A newly published study sheds light on the slab of dinosaur tracks an expert discovered near the NASA Goddard Space Flight Center back in 2012.

According to researchers, the sandstone slab contains a minimum of 70 tracks from dinosaurs and mammals, and they date back more than one million years.

The entire slab was discovered after Ray Stanford, a dinosaur track expert in Maryland, spotted a nodosaur track on land in the Goddard Space Flight Center’s campus.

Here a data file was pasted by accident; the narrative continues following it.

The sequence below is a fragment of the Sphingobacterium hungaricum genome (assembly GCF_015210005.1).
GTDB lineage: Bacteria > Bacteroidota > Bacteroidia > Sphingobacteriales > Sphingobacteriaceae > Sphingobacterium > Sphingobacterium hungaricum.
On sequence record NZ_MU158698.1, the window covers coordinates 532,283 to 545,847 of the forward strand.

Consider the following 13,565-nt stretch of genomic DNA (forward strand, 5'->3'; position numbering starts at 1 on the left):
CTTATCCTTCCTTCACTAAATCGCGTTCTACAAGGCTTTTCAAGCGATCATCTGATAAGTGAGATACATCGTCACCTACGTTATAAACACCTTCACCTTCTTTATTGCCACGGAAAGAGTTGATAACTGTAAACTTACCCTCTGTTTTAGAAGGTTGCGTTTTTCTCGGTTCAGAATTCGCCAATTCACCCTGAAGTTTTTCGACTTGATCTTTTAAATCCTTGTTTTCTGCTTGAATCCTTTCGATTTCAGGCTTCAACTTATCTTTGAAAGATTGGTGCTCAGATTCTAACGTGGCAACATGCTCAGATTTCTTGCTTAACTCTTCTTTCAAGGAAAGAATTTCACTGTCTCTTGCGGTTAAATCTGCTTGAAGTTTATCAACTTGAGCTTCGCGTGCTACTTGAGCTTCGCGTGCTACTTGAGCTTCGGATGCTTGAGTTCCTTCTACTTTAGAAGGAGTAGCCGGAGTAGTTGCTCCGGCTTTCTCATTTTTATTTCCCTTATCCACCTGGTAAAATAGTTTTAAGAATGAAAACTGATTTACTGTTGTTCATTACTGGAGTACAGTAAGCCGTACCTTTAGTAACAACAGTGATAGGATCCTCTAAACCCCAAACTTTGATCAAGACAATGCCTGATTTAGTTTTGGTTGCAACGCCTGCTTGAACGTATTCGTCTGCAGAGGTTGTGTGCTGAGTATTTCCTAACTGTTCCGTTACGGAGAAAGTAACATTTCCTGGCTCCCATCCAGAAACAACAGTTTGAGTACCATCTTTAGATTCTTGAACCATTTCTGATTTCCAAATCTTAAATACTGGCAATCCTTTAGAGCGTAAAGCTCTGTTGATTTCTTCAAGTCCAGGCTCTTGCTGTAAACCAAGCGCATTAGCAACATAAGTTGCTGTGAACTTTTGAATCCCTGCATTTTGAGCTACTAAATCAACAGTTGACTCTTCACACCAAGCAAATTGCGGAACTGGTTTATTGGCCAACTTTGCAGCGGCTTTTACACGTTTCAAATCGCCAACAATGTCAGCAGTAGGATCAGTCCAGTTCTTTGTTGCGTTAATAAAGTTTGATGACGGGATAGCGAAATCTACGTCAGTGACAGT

The nodosaur track discovery prompted the excavation of the fossil, which was part of a big stone slab.

That slab was then analyzed by University of Colorado at Denver paleontologist Martin Lockley, Stanford and other experts.

During that analyses, more than 70 tracks were found preserved in the sandstone.

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